But even more striking than that style is the way in which she strips these characters down to their abusive and vindictive cores. Catherine (Kaya Scodelario) is as fickle and opportunistic as ever, while Heathcliff (James Howson) is sullen and feral, and as he puts up with the continued abuse doled out by Catherine’s horrible brother, Hindley, he becomes as tempestuous and violent as the storms that lash the Yorkshire countryside. That landscape, richly colored through Arnold’s lens, plays practically as much of a role in the film as the leads, as the harsh environment, with occasional moments of unspeakable beauty (one could really just spend the entire running time marveling at Arnold and cinematographer Robbie Ryan’s staggeringly gorgeous compositions), reflects the alternating romance and despair of the classic relationship between these two. When the end comes, the feeling is less one of overwhelming tragedy for their missed opportunities, and more one of relief that they can stop tormenting one another.
Each year the AFL/CIO puts on a festival of movies about work and the working class, blending serious documentaries and dramas about labor with comedies on the absurdities of working life. On the latter end of things, they always have a spot in the schedule for the cult classic Office Space, which is joined by the underrated 2009 Greg Mottola film Adventureland. Other well-known titles on the docket are Billy Elliot, the early Martin Scorsese effort Boxcar Bertha, Newsies witha young Christian Bale, and Stanley Donen’s Doris Day-starring The Pajama Game. Things kicked off this afternoon at the AFL/CIO headquarters with a noontime screening of a Woody Guthrie documentary; there’s another noon screening tomorrow of a documentary about clash between Wisconsin governor Scott Walker and union workers. Tomorrow night, a full schedule of weekend screenings, mostly at the AFI, begins with BURN: One Year on the Front Lines to Save Detroit, a documentary about one of the most active firehouses in the country, located in the struggling city of Detroit.
View the trailer for BURN: One Year on the Front Lines to Save Detroit. Opens today and runs through October 18, with screenings at the AFL/CIO
headquarters, the AFI, and Busboys & Poets.
See the full schedule for details.
Robert Rossellini became one of the most well-known figures in Italian cinema after World War II, helping define the neorealist movement that was the dominant legacy of that time. But as that movement cooled in the early ’50s, his own style began to evolve, as well. It was with this 1954 English-language film starring Ingrid Bergman and George Sanders that he really shook things up, creating what the young critics of the soon-to-explode French New Wave would call the first “modern” film. Rossellini, telling the story of an unraveling couple on a trip to Italy to sell property, often abandons the strict adherence to moving the plot forward that typified commercial cinema in the first half of the 20th century, allowing scenes to play out in lengthy sequences that are more about establishing environment and mood than taking the story from point A to B. It’s a landmark in the history of the movies, and considered by many to be Rossellini’s finest moment.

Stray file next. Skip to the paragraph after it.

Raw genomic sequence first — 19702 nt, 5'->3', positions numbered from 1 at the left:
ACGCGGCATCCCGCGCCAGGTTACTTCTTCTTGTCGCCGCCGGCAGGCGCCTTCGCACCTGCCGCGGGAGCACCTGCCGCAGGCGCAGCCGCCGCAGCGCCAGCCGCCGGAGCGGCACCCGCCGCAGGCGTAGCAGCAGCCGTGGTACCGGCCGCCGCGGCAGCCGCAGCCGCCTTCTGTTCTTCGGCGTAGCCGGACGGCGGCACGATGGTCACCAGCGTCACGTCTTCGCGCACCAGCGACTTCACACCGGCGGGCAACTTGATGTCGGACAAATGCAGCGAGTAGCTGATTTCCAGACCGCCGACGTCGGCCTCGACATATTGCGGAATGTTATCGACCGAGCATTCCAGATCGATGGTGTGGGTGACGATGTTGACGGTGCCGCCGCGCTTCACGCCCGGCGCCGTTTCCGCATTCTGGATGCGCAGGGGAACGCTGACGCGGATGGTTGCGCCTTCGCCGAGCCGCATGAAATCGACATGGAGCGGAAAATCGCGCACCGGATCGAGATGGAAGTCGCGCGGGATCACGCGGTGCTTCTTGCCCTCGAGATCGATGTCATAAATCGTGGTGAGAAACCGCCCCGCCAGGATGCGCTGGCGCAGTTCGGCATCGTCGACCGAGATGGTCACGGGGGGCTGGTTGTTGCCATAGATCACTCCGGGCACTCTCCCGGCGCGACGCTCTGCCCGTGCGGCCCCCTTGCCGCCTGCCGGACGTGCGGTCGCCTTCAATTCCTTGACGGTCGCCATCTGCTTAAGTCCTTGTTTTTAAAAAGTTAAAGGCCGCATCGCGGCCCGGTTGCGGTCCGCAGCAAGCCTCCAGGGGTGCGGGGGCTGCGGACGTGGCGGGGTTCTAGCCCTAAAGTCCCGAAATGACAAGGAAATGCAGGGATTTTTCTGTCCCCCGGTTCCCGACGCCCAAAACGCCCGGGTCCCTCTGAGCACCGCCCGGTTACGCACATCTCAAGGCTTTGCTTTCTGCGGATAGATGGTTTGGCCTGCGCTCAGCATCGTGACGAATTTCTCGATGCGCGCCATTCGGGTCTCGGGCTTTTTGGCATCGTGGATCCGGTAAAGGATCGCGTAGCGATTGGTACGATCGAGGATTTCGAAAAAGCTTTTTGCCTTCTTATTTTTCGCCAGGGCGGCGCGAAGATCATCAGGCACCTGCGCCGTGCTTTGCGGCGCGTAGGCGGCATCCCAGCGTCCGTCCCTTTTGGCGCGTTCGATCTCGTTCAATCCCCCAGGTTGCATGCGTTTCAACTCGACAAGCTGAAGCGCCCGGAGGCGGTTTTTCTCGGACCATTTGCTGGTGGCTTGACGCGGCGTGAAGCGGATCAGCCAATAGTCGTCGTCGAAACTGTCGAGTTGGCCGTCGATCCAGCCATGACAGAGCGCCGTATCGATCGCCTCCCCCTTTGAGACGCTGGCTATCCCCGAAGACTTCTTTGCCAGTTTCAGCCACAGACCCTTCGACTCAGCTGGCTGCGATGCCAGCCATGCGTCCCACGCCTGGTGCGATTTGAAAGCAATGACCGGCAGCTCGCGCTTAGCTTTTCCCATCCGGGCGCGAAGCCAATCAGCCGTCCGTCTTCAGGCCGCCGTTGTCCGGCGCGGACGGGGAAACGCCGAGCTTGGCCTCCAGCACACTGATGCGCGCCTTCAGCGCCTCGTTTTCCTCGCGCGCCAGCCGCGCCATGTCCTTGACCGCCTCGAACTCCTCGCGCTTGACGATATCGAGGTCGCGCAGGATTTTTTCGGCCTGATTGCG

View a scene from the movie. Saturday
and Sunday at 4:30 PM at the National Gallery of Art.
Blu-ray/DVD Pick of the Week: Magical Mystery Tour
For all the accolades the Beatles received during their career for both their music and their movies, the one major misstep that stands out like those post-”Helter Skelter” blisters on Ringo’s fingers is this hourlong movie the band made for the BBC. The plot involves a bus tour where strange and mysterious things begin to happen, all interspersed with what are essentially music videos for a half dozen songs from the accompanying record. The film was largely unscripted, and it shows in the haphazard plotting and generally sloppy construction.
But for a band that seemingly did everything so well—except, of course, communicate with one another as they neared the end of their run— Magical Mystery Tour is kind of a humanizing effort: Even the Beatles had creative disasters. This week’s release is also likely the best anyone’s seen, as the film went for years without any restoration efforts due to its poor reputation. With a slew of extra footage and a full restoration (including a new 5.1 surround sound audio mix), this is still probably an essential for Beatles completists, and at least an interesting curiosity for the rest of us.
Special Features: Audio commentary from Paul McCartney, a making-of featurette, alternate footage shot for a number of songs, a Top of the Pops promo clip, and a number of deleted scenes.